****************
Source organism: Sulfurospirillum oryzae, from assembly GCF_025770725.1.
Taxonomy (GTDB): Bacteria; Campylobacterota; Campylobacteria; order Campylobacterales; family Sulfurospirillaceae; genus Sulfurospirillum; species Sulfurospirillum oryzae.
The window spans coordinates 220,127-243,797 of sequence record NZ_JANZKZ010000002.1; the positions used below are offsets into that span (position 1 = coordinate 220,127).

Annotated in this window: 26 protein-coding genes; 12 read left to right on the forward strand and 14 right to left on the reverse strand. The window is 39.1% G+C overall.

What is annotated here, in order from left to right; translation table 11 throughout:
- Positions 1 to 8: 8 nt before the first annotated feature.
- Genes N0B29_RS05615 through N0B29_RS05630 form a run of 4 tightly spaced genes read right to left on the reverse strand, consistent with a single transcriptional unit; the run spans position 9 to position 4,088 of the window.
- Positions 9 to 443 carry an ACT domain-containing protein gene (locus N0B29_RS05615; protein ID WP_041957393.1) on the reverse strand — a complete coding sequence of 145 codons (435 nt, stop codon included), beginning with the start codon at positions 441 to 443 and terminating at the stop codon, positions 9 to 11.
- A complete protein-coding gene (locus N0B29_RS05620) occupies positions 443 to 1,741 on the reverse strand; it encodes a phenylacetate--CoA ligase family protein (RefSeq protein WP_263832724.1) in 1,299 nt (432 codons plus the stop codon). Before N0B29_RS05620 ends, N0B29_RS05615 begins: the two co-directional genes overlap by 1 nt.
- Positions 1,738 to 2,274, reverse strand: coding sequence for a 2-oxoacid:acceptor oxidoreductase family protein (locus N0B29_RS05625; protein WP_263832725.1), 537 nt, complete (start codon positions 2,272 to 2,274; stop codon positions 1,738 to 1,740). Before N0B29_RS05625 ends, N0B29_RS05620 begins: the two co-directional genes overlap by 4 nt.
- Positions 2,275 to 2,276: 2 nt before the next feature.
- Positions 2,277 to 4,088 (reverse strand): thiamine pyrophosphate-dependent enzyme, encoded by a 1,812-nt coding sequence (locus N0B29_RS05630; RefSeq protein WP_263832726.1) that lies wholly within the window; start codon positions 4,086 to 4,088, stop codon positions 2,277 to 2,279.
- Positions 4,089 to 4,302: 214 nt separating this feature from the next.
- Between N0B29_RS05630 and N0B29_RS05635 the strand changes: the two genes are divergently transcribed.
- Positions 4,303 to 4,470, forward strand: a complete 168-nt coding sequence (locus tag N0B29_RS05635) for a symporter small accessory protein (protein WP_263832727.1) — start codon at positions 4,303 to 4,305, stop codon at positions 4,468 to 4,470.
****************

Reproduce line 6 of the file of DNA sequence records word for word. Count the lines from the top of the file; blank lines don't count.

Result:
- Positions 1 to 8: 8 nt before the first annotated feature.